How do Homeschoolers Compare according to test scores?

how do homeschoolers compare

Maybe you’re thinking about homeschooling… or maybe you’re a newbie who is doubting her ability to educate her own kids.

Would it help to see how homeschoolers have ACTUALLY performed on national standardized tests?

How DO homeschoolers compare with other students, according to hard data?

Whether you are wondering about homeschooling,  ready to dive in,  or have already begun, you need to see the facts and figures on homeschooled students to see how homeschoolers compare with other students.

If you are homeschooling or love someone who is, gobble up this research about how homeschoolers actually compare with other children on nationalized standard tests.  Read the facts in this infographic below.

Especially if you aren’t familiar with home education, prepare to be amazed!

How do homeschoolers compare

How Do Homeschoolers Compare? Quite Well!

Did you see this part? “On average, homeschoolers score higher than 87 percent on national standardized tests.”

That means that homeschooled students rank in the top 13% in academic achievement, as measured by national standardized tests.

Homeschooled students rank in the top 13% in academic achievement, as measured by national standardized tests.

Does that surprise you?

It does take commitment, planning, and time… but isn’t it ENCOURAGING to read on average how well homeschooled children do?

That doesn’t mean that you won’t have a hard day (you will), or that there isn’t a learning curve for the newbie homeschooling parent (there is).  It won’t be EASY.  But if you choose to homeschool and are committed to it, you have an excellent chance that your children will not only do well, they will THRIVE.

Please don’t talk yourself out of homeschooling because you think it is going to be too hard.  And don’t change your mind because you may have felt so inept at the beginning.

In spite of your education (or lack thereof), even though your quiver is full, despite the fact that you can’t afford (or don’t want to!) hand your children off to paid teachers or programs to teach… according to the numbers — chances are you can quite successfully homeschool your kids!

If homeschooling intrigues you and you’d like to read more, read Is Homeschooling Better than Public Schooling next!


how do homeschoolers compare - dana

P.S. Would you like to read learn how to bring your kids’ homeschooling to life and learn how to get the rest of your stuff done, too?  Drop your best email address in the form near the top of the right sidebar and join our community!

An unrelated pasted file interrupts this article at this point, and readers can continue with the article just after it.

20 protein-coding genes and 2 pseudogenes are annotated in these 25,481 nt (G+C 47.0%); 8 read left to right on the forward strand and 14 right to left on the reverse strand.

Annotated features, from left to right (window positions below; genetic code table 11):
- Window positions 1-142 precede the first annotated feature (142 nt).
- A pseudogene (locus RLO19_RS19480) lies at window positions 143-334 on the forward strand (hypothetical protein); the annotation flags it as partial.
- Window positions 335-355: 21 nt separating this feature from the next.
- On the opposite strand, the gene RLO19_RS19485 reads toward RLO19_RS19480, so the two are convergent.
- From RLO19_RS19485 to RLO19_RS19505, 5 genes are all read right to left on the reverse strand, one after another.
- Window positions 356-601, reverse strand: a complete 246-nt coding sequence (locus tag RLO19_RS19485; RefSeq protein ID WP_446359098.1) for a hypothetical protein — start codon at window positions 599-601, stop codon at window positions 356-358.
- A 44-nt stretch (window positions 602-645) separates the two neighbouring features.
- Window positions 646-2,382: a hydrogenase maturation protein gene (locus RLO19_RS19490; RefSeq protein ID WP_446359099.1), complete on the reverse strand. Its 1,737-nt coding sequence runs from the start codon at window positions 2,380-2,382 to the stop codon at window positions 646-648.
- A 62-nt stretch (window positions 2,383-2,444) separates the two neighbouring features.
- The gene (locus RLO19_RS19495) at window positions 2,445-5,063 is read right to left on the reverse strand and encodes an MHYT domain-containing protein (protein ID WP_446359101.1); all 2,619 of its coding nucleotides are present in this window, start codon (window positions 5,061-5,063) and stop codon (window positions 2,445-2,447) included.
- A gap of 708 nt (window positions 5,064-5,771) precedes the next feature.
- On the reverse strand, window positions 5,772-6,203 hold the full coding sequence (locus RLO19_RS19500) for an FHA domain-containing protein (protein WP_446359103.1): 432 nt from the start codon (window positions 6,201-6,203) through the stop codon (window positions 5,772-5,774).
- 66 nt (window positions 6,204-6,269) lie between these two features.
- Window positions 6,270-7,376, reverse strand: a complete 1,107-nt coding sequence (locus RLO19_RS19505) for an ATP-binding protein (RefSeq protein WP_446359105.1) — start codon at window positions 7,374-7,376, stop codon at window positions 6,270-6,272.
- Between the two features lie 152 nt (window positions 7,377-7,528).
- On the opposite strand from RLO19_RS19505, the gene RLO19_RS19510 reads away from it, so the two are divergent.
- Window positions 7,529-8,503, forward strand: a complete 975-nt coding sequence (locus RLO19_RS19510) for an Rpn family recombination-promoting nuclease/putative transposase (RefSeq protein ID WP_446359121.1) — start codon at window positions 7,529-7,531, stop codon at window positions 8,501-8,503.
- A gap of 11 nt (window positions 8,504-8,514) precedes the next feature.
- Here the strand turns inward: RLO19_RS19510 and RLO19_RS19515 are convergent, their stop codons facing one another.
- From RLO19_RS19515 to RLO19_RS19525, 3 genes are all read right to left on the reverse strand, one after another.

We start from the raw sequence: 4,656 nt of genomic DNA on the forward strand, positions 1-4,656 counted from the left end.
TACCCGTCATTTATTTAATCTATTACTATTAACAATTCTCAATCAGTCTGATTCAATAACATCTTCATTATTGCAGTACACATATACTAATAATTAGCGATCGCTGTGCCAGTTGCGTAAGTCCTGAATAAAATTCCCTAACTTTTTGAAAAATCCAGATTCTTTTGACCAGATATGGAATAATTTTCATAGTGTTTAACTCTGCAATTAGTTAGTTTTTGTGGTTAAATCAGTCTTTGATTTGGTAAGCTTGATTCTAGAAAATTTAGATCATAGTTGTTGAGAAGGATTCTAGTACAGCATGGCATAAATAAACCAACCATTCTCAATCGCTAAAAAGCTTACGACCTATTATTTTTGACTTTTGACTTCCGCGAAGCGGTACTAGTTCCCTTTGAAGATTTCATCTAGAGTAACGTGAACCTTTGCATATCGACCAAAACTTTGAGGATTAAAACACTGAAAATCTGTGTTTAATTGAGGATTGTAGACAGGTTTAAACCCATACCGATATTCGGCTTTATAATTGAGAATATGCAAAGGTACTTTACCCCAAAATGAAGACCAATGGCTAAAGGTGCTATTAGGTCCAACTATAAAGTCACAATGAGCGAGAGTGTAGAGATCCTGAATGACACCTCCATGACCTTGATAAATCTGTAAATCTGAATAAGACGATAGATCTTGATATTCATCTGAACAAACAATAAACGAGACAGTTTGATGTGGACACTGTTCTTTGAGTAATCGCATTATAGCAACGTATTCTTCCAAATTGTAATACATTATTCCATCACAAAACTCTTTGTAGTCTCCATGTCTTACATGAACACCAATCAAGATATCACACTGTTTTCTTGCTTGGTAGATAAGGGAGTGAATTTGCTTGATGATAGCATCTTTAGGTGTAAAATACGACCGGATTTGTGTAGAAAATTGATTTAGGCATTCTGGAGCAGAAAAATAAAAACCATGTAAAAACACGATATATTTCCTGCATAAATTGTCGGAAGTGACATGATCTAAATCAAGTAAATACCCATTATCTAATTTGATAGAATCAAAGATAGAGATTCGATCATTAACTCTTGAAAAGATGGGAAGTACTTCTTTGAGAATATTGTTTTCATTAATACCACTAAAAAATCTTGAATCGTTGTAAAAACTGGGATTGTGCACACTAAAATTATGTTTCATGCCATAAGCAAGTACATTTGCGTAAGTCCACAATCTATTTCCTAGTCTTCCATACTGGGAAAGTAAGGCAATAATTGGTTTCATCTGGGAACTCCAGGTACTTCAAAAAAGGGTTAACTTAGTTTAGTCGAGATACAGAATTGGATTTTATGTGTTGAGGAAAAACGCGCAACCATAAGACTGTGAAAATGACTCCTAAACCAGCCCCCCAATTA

1. I love the infographic! What a great perspective it gives. As a former teacher in a school that was very concerned about test scores, it’s so freeing now as a homeschool mom to teach however I want.

    1. I’m glad you liked the infographic, Heidi! I am sure you/re enjoying the freedom of homeschooling, especially after being a classroom teacher. Thanks for sharing. ?

  2. Wow, that is so interesting! Did you make that infographic yourself? It’s wonderful to learn about the history and benefits of homeschooling and I like how you present all of the information in a way that’s easy to comprehend.

    1. Thank you, Lisa. No, I didn’t make it, but I loved the way so much information was included in such a readable format. Thanks for reading!

  3. This is an interesting perspective. I have been a teacher and then teacher-librarian in school for 20 years so I don’t know a whole lot about homeschooling. I do agree with Amy about there being more effective ways to evaluate children than testing. It is so important to think about how a child learns and learning for a test is not the best for most children!

    1. I know what you mean about there being more effective ways to evaluate learning than testing, and it’s sad that so many teachers are forced to “teach to the test.” Thank you for sharing your perspective.

  4. That is not surprising. It’s great to see that in figures too. However, at this point in time, I’ve yet to understand why standardized tests are still allowed. It’s a comparison thing and most kids I know, my own included, hate them fiercely. They say if they’re going to take a big test like that, that it should mean something, it should have a real grade for them to see their progress, not a bunch of indecipherable percentages and percentiles. Really. This is 2018, those tests need to be eliminated. Give a kid a test and they freeze up. Ask them to tell you about things they know/have learned, and you’ll be sitting there awhile, in awe at how much detail they can give you.

    1. Hi Amy, I know what you mean about standardized tests. I’m so glad as homeschoolers we have the opportunity to use more effective means to evaluate our kids knowledge… like talking to them! That’s why our curricula teaches parents to use oral and written narration, oral and written reports, presentations, lapbooks and more to evaluate their children’s learning. Much more effective! Thanks for taking the time to comment!

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